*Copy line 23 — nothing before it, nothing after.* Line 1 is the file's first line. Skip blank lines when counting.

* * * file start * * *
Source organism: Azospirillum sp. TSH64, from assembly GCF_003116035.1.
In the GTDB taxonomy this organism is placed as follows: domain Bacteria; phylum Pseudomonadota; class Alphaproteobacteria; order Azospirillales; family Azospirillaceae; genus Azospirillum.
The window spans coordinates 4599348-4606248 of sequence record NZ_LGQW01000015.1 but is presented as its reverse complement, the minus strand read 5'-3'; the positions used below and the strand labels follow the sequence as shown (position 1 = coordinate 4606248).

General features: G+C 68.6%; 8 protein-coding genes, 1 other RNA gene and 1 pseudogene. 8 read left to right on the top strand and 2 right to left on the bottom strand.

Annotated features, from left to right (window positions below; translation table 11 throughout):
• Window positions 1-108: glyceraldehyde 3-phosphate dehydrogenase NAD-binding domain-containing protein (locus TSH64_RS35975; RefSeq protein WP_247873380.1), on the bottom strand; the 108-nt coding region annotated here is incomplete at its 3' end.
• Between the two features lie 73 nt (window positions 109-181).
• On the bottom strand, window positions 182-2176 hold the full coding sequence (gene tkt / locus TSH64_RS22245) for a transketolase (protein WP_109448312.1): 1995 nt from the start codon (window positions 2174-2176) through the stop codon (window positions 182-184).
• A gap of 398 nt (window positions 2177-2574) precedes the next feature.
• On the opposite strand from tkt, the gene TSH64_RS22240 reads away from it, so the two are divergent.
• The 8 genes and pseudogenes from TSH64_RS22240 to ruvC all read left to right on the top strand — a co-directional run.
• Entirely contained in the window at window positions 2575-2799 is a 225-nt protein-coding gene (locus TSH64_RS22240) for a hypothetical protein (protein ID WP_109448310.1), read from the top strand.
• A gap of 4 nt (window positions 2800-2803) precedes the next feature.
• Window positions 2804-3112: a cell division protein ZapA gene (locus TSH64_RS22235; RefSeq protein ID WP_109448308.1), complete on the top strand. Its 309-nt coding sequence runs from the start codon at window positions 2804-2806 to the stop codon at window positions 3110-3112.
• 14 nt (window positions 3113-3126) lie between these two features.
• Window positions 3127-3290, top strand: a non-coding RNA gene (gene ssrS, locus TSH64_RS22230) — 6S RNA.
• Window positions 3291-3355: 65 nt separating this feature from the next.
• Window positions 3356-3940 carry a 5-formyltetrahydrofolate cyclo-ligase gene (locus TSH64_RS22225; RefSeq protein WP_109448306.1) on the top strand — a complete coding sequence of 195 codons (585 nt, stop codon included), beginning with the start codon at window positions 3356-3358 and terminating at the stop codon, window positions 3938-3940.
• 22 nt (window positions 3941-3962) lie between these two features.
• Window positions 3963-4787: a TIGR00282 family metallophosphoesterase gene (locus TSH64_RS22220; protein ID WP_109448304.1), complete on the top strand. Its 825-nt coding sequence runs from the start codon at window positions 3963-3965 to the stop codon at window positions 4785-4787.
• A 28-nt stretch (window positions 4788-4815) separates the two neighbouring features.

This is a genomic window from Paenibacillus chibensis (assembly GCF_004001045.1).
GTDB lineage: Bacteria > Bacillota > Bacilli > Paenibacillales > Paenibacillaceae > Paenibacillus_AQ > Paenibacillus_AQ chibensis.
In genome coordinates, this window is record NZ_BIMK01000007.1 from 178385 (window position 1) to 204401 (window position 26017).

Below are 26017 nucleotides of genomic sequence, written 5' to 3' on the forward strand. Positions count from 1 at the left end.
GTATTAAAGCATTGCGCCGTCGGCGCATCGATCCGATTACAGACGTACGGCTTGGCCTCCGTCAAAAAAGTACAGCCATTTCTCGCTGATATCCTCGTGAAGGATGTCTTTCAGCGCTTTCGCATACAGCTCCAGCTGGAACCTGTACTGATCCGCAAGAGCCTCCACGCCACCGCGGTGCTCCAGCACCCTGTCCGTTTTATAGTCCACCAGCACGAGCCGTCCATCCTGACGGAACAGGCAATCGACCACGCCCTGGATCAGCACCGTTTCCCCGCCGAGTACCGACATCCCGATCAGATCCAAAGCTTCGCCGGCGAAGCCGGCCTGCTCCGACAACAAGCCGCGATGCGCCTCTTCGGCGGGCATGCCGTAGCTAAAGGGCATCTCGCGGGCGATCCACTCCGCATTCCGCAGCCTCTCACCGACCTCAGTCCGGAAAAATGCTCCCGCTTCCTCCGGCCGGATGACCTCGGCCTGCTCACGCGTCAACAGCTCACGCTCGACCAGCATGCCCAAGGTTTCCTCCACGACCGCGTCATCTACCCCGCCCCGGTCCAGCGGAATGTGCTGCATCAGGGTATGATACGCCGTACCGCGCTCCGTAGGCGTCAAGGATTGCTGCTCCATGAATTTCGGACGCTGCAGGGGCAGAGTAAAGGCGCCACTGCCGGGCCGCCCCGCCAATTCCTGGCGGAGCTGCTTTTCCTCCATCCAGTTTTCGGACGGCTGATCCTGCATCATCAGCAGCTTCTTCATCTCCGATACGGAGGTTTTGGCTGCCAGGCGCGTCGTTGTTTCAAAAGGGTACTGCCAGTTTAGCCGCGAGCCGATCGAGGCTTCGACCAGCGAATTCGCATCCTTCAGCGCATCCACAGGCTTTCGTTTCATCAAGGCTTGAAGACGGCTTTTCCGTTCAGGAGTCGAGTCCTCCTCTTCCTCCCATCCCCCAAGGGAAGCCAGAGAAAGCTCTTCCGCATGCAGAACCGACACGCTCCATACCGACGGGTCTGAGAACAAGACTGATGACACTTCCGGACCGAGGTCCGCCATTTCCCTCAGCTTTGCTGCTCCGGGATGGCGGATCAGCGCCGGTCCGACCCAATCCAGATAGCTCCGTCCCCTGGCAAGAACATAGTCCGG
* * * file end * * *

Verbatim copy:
GTDB lineage: Bacteria > Bacillota > Bacilli > Paenibacillales > Paenibacillaceae > Paenibacillus_AQ > Paenibacillus_AQ chibensis.